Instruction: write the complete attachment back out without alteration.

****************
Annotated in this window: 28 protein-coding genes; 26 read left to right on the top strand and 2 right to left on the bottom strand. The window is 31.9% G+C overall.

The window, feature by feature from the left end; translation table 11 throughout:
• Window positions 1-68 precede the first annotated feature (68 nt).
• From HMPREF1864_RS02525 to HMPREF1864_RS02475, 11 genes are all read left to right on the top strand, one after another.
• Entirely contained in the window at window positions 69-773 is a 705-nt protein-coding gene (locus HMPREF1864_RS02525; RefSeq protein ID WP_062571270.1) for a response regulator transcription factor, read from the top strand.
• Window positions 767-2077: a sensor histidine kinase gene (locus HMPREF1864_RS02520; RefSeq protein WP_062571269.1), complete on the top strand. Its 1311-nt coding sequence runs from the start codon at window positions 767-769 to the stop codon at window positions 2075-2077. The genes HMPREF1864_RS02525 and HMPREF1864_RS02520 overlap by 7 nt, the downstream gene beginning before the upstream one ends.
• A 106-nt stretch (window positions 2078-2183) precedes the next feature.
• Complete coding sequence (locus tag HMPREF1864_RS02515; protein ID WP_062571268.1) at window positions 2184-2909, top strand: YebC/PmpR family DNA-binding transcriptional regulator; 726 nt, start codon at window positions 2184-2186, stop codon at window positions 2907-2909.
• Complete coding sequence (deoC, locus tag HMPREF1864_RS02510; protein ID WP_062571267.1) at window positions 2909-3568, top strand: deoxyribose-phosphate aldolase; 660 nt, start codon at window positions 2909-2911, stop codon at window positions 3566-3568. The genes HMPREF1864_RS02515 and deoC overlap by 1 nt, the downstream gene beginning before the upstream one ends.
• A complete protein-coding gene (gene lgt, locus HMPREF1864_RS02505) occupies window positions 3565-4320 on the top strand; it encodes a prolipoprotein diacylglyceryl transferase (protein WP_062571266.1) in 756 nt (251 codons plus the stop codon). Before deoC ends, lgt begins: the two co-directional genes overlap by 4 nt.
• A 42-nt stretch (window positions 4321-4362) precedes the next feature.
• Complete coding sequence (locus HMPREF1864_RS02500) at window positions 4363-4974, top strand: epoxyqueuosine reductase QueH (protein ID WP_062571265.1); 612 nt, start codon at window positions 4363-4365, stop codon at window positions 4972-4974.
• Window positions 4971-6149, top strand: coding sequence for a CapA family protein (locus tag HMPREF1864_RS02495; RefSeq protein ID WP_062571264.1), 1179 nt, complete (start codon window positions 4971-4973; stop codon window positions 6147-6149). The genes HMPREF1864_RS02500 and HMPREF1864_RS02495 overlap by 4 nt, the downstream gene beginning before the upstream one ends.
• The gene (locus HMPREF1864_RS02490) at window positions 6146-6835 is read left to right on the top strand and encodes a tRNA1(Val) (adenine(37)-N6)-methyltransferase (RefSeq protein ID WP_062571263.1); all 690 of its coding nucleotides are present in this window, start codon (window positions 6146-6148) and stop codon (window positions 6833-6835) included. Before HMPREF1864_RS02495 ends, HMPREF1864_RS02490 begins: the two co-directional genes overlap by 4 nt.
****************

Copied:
Annotated in this window: 28 protein-coding genes; 26 read left to right on the top strand and 2 right to left on the bottom strand. The window is 31.9% G+C overall.

The window, feature by feature from the left end; translation table 11 throughout:
• Window positions 1-68 precede the first annotated feature (68 nt).
• From HMPREF1864_RS02525 to HMPREF1864_RS02475, 11 genes are all read left to right on the top strand, one after another.
• Entirely contained in the window at window positions 69-773 is a 705-nt protein-coding gene (locus HMPREF1864_RS02525; RefSeq protein ID WP_062571270.1) for a response regulator transcription factor, read from the top strand.
• Window positions 767-2077: a sensor histidine kinase gene (locus HMPREF1864_RS02520; RefSeq protein WP_062571269.1), complete on the top strand. Its 1311-nt coding sequence runs from the start codon at window positions 767-769 to the stop codon at window positions 2075-2077. The genes HMPREF1864_RS02525 and HMPREF1864_RS02520 overlap by 7 nt, the downstream gene beginning before the upstream one ends.
• A 106-nt stretch (window positions 2078-2183) precedes the next feature.
• Complete coding sequence (locus tag HMPREF1864_RS02515; protein ID WP_062571268.1) at window positions 2184-2909, top strand: YebC/PmpR family DNA-binding transcriptional regulator; 726 nt, start codon at window positions 2184-2186, stop codon at window positions 2907-2909.
• Complete coding sequence (deoC, locus tag HMPREF1864_RS02510; protein ID WP_062571267.1) at window positions 2909-3568, top strand: deoxyribose-phosphate aldolase; 660 nt, start codon at window positions 2909-2911, stop codon at window positions 3566-3568. The genes HMPREF1864_RS02515 and deoC overlap by 1 nt, the downstream gene beginning before the upstream one ends.
• A complete protein-coding gene (gene lgt, locus HMPREF1864_RS02505) occupies window positions 3565-4320 on the top strand; it encodes a prolipoprotein diacylglyceryl transferase (protein WP_062571266.1) in 756 nt (251 codons plus the stop codon). Before deoC ends, lgt begins: the two co-directional genes overlap by 4 nt.
• A 42-nt stretch (window positions 4321-4362) precedes the next feature.
• Complete coding sequence (locus HMPREF1864_RS02500) at window positions 4363-4974, top strand: epoxyqueuosine reductase QueH (protein ID WP_062571265.1); 612 nt, start codon at window positions 4363-4365, stop codon at window positions 4972-4974.
• Window positions 4971-6149, top strand: coding sequence for a CapA family protein (locus tag HMPREF1864_RS02495; RefSeq protein ID WP_062571264.1), 1179 nt, complete (start codon window positions 4971-4973; stop codon window positions 6147-6149). The genes HMPREF1864_RS02500 and HMPREF1864_RS02495 overlap by 4 nt, the downstream gene beginning before the upstream one ends.
• The gene (locus HMPREF1864_RS02490) at window positions 6146-6835 is read left to right on the top strand and encodes a tRNA1(Val) (adenine(37)-N6)-methyltransferase (RefSeq protein ID WP_062571263.1); all 690 of its coding nucleotides are present in this window, start codon (window positions 6146-6148) and stop codon (window positions 6833-6835) included. Before HMPREF1864_RS02495 ends, HMPREF1864_RS02490 begins: the two co-directional genes overlap by 4 nt.